JHU team finds ancient
An ancient, untouched tomb of what may be royalty from one
of the world's first city-dwelling civilizations has been
discovered in Syria, containing human and animal remains,
gold and silver treasures and unbroken artifacts that had
not been disturbed for about 4,300 years.
The tomb was discovered by a team of
archaeologists from Johns Hopkins, working during the summer
in Umm el-Marra, what is believed to be the site of ancient
Tuba, one of Syria's first cities.
"This is one of the earliest urban
civilizations in the world," said Glenn Schwartz, leader of
the team and professor of Near Eastern studies in the
Krieger School of Arts and Sciences. "Until recently,
historians and archaeologists have been primarily aware of
Mesopotamia as one of the very first urban societies, with
the first examples of writing; and of the Egyptian
civilization, which appears about the same time as
Mesopotamia or a bit later.
Tuning up language
Mick Jagger, although a cultural icon, is not someone you
would expect to be the focal point of an English class. The
lyrical gems "I can't get no satisfaction" and "If you start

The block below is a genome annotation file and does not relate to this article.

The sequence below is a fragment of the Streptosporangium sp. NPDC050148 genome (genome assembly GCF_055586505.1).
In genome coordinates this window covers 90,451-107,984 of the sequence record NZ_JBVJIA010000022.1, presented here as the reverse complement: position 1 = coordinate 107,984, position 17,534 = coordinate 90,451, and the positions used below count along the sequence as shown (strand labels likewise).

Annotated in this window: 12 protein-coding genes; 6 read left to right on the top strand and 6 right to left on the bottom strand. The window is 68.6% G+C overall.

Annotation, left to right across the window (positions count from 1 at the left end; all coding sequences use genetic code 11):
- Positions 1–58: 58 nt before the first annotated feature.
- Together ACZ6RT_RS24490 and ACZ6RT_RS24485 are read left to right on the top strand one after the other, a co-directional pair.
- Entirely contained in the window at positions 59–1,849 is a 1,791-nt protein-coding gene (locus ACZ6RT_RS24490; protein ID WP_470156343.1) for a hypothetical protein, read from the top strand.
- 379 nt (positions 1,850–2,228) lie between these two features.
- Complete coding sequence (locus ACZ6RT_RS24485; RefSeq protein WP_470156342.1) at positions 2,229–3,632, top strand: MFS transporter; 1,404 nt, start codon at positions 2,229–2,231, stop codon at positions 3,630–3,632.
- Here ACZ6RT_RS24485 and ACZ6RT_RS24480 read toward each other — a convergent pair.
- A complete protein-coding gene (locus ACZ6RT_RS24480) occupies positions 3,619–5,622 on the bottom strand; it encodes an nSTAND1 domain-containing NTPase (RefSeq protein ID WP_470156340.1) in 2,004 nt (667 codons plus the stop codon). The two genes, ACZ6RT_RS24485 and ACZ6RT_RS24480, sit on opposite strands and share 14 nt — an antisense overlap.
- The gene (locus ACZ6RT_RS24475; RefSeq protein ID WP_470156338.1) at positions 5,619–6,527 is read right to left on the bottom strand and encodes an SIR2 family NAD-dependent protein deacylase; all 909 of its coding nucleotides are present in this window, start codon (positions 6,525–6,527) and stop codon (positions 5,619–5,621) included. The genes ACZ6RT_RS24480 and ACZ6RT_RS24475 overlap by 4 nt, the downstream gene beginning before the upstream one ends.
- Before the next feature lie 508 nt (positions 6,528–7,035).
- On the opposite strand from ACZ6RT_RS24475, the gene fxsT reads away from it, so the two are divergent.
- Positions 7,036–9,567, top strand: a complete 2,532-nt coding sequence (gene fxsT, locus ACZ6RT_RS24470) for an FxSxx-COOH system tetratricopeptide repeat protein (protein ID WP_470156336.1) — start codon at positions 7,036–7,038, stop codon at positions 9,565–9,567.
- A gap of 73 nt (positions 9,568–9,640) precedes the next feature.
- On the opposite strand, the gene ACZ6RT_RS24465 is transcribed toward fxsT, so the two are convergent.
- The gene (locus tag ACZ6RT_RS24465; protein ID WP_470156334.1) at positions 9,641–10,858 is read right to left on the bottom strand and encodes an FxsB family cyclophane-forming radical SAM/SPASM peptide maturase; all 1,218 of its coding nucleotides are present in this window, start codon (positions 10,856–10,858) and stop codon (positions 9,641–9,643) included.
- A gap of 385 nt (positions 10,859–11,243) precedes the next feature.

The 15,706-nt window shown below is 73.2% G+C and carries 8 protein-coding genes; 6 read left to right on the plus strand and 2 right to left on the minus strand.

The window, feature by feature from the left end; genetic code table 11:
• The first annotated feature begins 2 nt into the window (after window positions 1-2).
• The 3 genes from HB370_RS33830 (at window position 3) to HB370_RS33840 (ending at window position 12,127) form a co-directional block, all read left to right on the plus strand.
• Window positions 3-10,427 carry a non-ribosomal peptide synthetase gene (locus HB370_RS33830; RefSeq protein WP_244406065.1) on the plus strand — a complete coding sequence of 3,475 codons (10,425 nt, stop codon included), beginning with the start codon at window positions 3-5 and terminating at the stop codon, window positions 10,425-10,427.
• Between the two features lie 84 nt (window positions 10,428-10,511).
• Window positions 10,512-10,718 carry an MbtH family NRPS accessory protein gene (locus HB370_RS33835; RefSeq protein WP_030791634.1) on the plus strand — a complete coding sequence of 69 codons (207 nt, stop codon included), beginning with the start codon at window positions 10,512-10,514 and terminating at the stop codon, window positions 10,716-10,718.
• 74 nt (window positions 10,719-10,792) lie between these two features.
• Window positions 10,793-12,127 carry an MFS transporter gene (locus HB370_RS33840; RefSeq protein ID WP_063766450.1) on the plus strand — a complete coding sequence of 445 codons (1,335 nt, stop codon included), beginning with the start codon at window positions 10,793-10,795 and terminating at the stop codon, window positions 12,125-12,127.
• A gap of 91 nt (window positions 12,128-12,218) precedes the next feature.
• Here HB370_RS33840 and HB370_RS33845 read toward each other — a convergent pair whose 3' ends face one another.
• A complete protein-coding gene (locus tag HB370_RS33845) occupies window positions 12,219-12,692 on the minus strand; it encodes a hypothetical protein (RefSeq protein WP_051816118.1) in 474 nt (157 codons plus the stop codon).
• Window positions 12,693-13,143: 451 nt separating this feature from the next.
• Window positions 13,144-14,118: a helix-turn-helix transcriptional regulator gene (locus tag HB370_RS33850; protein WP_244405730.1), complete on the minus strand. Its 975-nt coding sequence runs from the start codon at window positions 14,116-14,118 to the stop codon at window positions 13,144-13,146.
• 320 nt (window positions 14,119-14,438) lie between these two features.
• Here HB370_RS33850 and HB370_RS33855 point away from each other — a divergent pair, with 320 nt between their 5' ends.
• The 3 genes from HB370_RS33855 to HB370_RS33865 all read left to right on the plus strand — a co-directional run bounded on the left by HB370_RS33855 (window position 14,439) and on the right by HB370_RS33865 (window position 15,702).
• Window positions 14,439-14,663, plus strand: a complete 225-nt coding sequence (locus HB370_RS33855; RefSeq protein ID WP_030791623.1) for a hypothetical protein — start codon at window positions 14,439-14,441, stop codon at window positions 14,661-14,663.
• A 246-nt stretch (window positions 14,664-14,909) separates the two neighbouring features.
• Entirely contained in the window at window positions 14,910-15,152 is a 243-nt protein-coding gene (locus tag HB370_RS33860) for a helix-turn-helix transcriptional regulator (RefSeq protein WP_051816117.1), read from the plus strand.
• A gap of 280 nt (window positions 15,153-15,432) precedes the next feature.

me up, I'll never stop" are prose even he would likely admit
fall short of Wordsworth and Shakespeare. Yet down in a
basement of the University Baptist Church, just across North
Charles Street from the Homewood campus, pop and rock tunes
by the likes of the Rolling Stones, Elton John and Shawn
Colvin are proving to be a handy medium for transplanted
foreign adults trying to learn the nuances and
idiosyncracies of the American vernacular.
Spinning the tracks are two Hopkins
undergraduates, Allegra Heinrichs and Philip Waddell,
friends who are volunteering their time to tutor adults in
the English for Speakers of Other Languages program. ESOL,
begun in 1996, is run by the United Way- affiliated Greater
Homewood Community Corporation and offers one-on-one
tutoring sessions and classroom instruction for foreign-born
adults seeking to improve their English at beginner,
intermediate and advanced levels.
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